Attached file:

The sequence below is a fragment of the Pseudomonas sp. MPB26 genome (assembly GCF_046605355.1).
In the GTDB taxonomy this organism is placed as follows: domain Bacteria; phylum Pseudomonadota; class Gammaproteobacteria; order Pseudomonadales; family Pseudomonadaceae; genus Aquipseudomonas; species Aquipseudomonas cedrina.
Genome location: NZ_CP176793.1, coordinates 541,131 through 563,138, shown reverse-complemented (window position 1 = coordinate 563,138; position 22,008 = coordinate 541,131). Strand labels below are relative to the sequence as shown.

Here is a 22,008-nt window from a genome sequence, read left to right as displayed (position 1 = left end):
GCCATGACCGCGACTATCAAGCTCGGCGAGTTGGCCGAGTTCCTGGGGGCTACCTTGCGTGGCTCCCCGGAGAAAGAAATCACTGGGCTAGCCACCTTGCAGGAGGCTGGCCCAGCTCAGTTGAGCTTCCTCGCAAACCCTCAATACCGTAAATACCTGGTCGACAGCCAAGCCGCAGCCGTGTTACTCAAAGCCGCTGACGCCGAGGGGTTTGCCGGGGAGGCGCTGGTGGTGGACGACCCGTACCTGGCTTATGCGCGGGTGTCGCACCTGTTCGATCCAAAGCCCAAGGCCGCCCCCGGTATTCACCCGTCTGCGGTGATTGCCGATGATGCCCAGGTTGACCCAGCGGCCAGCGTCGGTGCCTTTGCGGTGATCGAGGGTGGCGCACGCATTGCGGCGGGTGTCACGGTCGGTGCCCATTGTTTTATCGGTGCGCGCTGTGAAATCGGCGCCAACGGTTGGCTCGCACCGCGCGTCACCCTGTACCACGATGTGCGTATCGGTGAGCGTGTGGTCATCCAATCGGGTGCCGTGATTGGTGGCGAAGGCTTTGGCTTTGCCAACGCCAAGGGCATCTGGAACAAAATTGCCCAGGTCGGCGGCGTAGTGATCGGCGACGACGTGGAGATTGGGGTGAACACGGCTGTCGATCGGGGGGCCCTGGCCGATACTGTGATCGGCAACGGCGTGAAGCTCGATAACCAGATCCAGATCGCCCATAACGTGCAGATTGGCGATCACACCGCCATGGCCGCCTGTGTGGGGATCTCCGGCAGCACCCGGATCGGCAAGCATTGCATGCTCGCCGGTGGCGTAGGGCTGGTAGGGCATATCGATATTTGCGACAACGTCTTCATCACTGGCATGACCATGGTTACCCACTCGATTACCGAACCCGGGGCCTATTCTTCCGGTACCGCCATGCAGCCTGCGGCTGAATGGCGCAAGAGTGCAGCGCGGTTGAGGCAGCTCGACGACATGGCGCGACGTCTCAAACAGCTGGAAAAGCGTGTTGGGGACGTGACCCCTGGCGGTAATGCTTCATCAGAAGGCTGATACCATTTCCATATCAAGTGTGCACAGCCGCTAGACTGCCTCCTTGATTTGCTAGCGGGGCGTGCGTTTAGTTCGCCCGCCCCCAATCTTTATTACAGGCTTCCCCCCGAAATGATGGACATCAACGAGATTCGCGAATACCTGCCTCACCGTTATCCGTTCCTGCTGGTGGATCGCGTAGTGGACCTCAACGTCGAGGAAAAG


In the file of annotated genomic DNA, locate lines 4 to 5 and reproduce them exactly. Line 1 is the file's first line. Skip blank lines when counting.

Here is a 22,008-nt window from a genome sequence, read left to right as displayed (position 1 = left end):
GCCATGACCGCGACTATCAAGCTCGGCGAGTTGGCCGAGTTCCTGGGGGCTACCTTGCGTGGCTCCCCGGAGAAAGAAATCACTGGGCTAGCCACCTTGCAGGAGGCTGGCCCAGCTCAGTTGAGCTTCCTCGCAAACCCTCAATACCGTAAATACCTGGTCGACAGCCAAGCCGCAGCCGTGTTACTCAAAGCCGCTGACGCCGAGGGGTTTGCCGGGGAGGCGCTGGTGGTGGACGACCCGTACCTGGCTTATGCGCGGGTGTCGCACCTGTTCGATCCAAAGCCCAAGGCCGCCCCCGGTATTCACCCGTCTGCGGTGATTGCCGATGATGCCCAGGTTGACCCAGCGGCCAGCGTCGGTGCCTTTGCGGTGATCGAGGGTGGCGCACGCATTGCGGCGGGTGTCACGGTCGGTGCCCATTGTTTTATCGGTGCGCGCTGTGAAATCGGCGCCAACGGTTGGCTCGCACCGCGCGTCACCCTGTACCACGATGTGCGTATCGGTGAGCGTGTGGTCATCCAATCGGGTGCCGTGATTGGTGGCGAAGGCTTTGGCTTTGCCAACGCCAAGGGCATCTGGAACAAAATTGCCCAGGTCGGCGGCGTAGTGATCGGCGACGACGTGGAGATTGGGGTGAACACGGCTGTCGATCGGGGGGCCCTGGCCGATACTGTGATCGGCAACGGCGTGAAGCTCGATAACCAGATCCAGATCGCCCATAACGTGCAGATTGGCGATCACACCGCCATGGCCGCCTGTGTGGGGATCTCCGGCAGCACCCGGATCGGCAAGCATTGCATGCTCGCCGGTGGCGTAGGGCTGGTAGGGCATATCGATATTTGCGACAACGTCTTCATCACTGGCATGACCATGGTTACCCACTCGATTACCGAACCCGGGGCCTATTCTTCCGGTACCGCCATGCAGCCTGCGGCTGAATGGCGCAAGAGTGCAGCGCGGTTGAGGCAGCTCGACGACATGGCGCGACGTCTCAAACAGCTGGAAAAGCGTGTTGGGGACGTGACCCCTGGCGGTAATGCTTCATCAGAAGGCTGATACCATTTCCATATCAAGTGTGCACAGCCGCTAGACTGCCTCCTTGATTTGCTAGCGGGGCGTGCGTTTAGTTCGCCCGCCCCCAATCTTTATTACAGGCTTCCCCCCGAAATGATGGACATCAACGAGATTCGCGAATACCTGCCTCACCGTTATCCGTTCCTGCTGGTGGATCGCGTAGTGGACCTCAACGTCGAGGAAAAG